UI tops list for NSF funding
It doesn’t take much research to discover the UI is near the top of the list when it comes to securing federal science funding.
Administrators announced last month that the UI ranked second in 2010 among national institutions receiving National Science Foundation funding, trailing only AURA/the National Optical Astronomy Observatories. When compared to universities alone, the UI ranks first.
The UI received nearly $185 million from NSF in 2010 through more than 400 grants ranging from $3,000 to $90 million.
“Because of great strengths in engineering and the physical sciences. Illinois has long been an exceptionally strong NSF university,” said Richard Wheeler, interim vice chancellor for academic affairs and provost.
He said the higher funding level this year was because of additional dollars available through the federal recovery program.
“Our faculty members intensified their already effective efforts,” Wheeler said.
Ravishankar Iyer, UI interim vice chancellor for research, agreed.
“We have been very successful in hiring talented, creative, hard-working faculty members across our colleges,” he said. “Their success in receiving NSF funding reflects the high quality of our faculty and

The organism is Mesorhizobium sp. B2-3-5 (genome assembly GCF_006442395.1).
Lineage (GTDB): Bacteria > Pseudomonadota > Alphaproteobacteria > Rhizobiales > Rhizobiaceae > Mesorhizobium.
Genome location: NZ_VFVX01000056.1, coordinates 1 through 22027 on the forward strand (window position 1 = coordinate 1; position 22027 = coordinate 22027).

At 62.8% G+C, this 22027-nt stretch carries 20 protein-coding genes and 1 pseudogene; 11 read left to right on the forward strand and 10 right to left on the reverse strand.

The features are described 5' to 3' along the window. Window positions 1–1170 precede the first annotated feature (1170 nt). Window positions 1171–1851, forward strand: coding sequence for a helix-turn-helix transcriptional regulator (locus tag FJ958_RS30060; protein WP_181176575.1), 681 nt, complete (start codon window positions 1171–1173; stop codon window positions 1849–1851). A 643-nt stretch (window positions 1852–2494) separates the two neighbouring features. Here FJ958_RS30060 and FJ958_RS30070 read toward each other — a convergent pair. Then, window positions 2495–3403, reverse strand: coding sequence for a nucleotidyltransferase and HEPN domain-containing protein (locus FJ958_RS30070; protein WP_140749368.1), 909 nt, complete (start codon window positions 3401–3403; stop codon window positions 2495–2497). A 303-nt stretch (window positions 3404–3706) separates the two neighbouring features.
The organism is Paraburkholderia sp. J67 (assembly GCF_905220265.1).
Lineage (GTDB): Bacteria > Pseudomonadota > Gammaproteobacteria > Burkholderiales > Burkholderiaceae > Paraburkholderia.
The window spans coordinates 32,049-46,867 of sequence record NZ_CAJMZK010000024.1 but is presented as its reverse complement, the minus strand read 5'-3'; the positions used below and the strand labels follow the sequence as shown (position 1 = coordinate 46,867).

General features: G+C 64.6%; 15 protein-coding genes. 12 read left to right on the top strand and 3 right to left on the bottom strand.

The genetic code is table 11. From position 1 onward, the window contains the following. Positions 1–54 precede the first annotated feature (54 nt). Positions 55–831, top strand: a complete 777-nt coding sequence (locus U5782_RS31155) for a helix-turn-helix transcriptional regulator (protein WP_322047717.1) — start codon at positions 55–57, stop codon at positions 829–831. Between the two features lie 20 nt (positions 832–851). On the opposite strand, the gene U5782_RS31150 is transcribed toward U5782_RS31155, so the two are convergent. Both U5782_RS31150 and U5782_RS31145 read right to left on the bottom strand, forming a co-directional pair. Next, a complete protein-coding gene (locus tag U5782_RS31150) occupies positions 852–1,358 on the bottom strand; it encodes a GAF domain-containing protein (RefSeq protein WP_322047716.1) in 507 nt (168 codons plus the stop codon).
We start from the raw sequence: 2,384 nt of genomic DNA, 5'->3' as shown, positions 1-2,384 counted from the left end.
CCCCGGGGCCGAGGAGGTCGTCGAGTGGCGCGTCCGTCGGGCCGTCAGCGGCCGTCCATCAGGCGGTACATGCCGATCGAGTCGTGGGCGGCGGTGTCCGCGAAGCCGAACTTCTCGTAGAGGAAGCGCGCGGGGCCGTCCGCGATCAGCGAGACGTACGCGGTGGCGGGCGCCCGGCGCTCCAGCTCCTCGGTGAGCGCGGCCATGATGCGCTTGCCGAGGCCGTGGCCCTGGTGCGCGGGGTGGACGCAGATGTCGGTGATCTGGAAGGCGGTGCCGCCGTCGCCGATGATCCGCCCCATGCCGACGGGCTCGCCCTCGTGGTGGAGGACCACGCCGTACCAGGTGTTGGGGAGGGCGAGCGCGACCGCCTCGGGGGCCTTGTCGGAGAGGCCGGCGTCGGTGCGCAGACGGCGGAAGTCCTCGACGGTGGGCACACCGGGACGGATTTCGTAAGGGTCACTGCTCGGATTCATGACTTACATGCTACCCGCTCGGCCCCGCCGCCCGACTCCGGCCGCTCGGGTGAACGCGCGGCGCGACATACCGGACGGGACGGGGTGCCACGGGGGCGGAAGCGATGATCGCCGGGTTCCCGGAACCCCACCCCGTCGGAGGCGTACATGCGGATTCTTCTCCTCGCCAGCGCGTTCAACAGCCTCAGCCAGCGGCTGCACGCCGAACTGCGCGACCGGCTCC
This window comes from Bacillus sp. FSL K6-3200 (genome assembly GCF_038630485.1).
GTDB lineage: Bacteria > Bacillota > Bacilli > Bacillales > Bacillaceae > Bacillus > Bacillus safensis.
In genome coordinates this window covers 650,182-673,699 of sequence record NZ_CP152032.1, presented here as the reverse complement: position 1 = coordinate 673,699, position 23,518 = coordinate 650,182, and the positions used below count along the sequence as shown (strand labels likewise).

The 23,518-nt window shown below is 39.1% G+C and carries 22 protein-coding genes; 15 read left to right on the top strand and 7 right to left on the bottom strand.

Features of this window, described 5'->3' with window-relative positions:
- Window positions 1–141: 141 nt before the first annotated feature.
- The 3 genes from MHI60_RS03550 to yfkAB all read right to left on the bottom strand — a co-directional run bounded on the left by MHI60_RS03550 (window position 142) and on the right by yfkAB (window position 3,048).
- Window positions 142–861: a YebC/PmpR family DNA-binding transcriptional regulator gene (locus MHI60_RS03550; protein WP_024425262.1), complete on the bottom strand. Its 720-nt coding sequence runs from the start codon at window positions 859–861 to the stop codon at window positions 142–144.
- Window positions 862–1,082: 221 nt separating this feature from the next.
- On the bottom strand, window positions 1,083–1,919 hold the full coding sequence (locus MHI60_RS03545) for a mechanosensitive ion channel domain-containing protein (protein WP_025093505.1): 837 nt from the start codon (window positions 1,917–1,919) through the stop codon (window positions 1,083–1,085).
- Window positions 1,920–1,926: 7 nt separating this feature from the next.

research staff members and students. We have been fortunate in receiving quite a number of NSF Career Awards in recent years and we received notification of several new career awards in the last two weeks.”
The bulk of this year’s NSF grant money, more than $90 million, went toward the $205 million Blue Waters petascale computing project at the National Center for Supercomputing Applications. That project aims to produce a computer four times more powerful than any that currently exist.
The next largest UI line item was $3.3 million for the NSF Science and Technology Center water-purification program.
“Federally funded research is essential to our mission as a public research university,” Wheeler said. “It increases our capacity to contribute to basic science and to find real-world solutions to pressing social and technical problems.”
But even without the Blue Waters funds, UI would have ranked fourth in NSF funding among national research universities, Wheeler noted.
Although the largest amount of grant funding went to research, another $4.4 million was used for undergraduate education programs and nearly $2 million went to graduate education programs, he said.
Iyer said the grant money makes a lot of things possible that wouldn’t be otherwise.
“Faculty members in nearly every college receive NSF support for projects in their area of expertise,” he said, “or for collaborative, interdisciplinary projects with colleagues in other units. The money pays for support for undergraduate and graduate students, salaries for postdoctoral research associates and technical staff members, equipment, state-of-the-art instrumentation and computing resources.
“It enables education of students for the 21st century.”